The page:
Transitioning to group employee ownership is another strategy that can provide stability and increase diversity of ownership. Currently, 21 percent of the 6,500 firms owned through Employee Stock Ownership Plans18 are manufacturing firms, and a smaller number are worker cooperatives. For example, the Ohio Employee Ownership Center (OEOC) at Kent State University combatted waves of deindustrialization in the 1980s by training and assisting employees to buy the companies where they worked. So far, OEOC has created 15,000 employee-owners at ninety-two companies. Now, champions of employee ownership are eyeing the baby boom exit from family-owned manufacturing as a chance to convert additional companies into employee ownership. Employee ownership has a chance to turn workers into stockholders, and play a part in narrowing the extreme wealth gaps in our country.

But conversions from individual to group ownership are not easy to undertake. Whether through an employee stock ownership plan or a worker cooperative, employee ownership conversions require specialized legal and accounting expertise. Sellers can provide some of the equity in an employee ownership conversion (in this case, employee owners will buy back the seller’s equity over time). That does not eliminate barriers to the equity and debt needed to complete an employee ownership transition. Middle-market equity investors are more familiar with traditional transactions from an individual owner or a corporate buyer, creating a need for specialty investors in employee ownership. Despite these obstacles these transitions are possible.

  • Adams and Chittenden is a Berkeley, California glass manufacturer that specializes in custom-made equipment for the scientific industry. Its owners, Tom Adams and George Chittenden,19 are approaching retirement age and feared no buyers would continue their niche supply chain business and their employees would lose their jobs. Through a nineteen-month partnership with Project Equity, and an investment from the community development financial institution Shared Capital, Adams and Chittenden converted to a worker cooperative structure that will continue on.

Recommendations: Public Actions to Facilitate Responses to a Private Industry Challenge

The transition of ownership among small manufacturers is a serious challenge facing U.S. manufacturing, and its role as a provider of stable jobs for communities across the country. There are several key strategies and related public policy levers that need to be used to mitigate the downside of a large number of ownership transitions coming in the sector, and create a new upside of inclusive ownership.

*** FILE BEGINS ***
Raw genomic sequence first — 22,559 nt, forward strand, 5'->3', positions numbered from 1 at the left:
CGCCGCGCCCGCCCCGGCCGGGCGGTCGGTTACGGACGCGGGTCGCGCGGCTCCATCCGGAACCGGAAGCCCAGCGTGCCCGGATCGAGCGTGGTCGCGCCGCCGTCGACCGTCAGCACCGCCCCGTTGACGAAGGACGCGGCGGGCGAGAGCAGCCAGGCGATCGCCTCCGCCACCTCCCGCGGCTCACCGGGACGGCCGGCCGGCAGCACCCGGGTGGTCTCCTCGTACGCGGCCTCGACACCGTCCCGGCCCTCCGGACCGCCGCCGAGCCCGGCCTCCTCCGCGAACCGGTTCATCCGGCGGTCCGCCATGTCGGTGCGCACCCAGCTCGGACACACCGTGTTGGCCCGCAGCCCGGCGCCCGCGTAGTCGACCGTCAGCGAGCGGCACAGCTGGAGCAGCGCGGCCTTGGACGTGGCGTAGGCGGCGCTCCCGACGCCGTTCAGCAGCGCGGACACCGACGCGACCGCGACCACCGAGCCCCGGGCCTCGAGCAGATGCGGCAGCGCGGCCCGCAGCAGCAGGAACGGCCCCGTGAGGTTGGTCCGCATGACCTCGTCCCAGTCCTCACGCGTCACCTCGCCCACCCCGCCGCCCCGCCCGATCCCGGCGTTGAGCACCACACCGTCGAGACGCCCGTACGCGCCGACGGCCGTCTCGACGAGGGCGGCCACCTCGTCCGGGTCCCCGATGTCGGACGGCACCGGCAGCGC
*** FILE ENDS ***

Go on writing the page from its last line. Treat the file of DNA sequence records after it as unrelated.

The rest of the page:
Strengthening Early Warning Systems

The opportunities and challenges presented by manufacturing transitions are a problem hidden in plain sight. Many family-owned manufacturers keep their business transition plans close to the chest. Businesses owners can view announcing a possible sale as a sign of weaknesses that could lead to the loss of employees or customers. This makes it more difficult to identify those businesses that may need help through a transition, and to ensure that businesses are being sold to owners that can maintain operations and thus preserve jobs. Improving government-supported programs that surveil small businesses at risk and offer them assistance could go a long way to smoothing any ownership transitions.

Congress has recognized this problem before. Federal policies such as the WARN Act, Trade Adjustment Assistance, and the Workforce Innovation and Opportunity Act (WIOA) deliver services to workers and firms once a layoff is announced. One program, the Steel Valley Authority’s (SVA) Strategic Early Warning Network, followed this imperative one step earlier in the process—identifying companies at risk of closure, and seeking to prevent layoffs by providing consulting assistance to that business. After other states imitated SVA’s effort, Congress required all states20 to use some of their rapid response allocation from the Workforce Innovation and Opportunity Act to perform layoff aversion services.

Early warning approaches can positively impact ownership transitions on multiple axes. A key hurdle for an owner thinking about the future of their business is to have a good sense of the value of the business as a going concern, and the possibility of selling it to a new owner or its employees to keep it operating. One example of a useful program is in Massachusetts, which used federal rapid response dollars to provide free feasibility studies for manufacturers considering a transition to employee ownership. Of course, not all businesses identified to be at risk of closure can be sold as a going concern to employees or any owner who would keep it going. Still, early warning systems can help provide impartial guidance to those firms at risk. In 2016, the City of Los Angeles awarded a contract to Concerned Capital for a pilot program using layoff aversion dollars to help employees purchase small companies from retiring owners and successfully convert three companies—a bakery, a print shop, and a shipping company—and saved twenty-three jobs.21 In these cases, Concerned Capital was able to utilize its expertise in business transitions and transactions to support successful deals to keep businesses running in new hands as owners were retiring.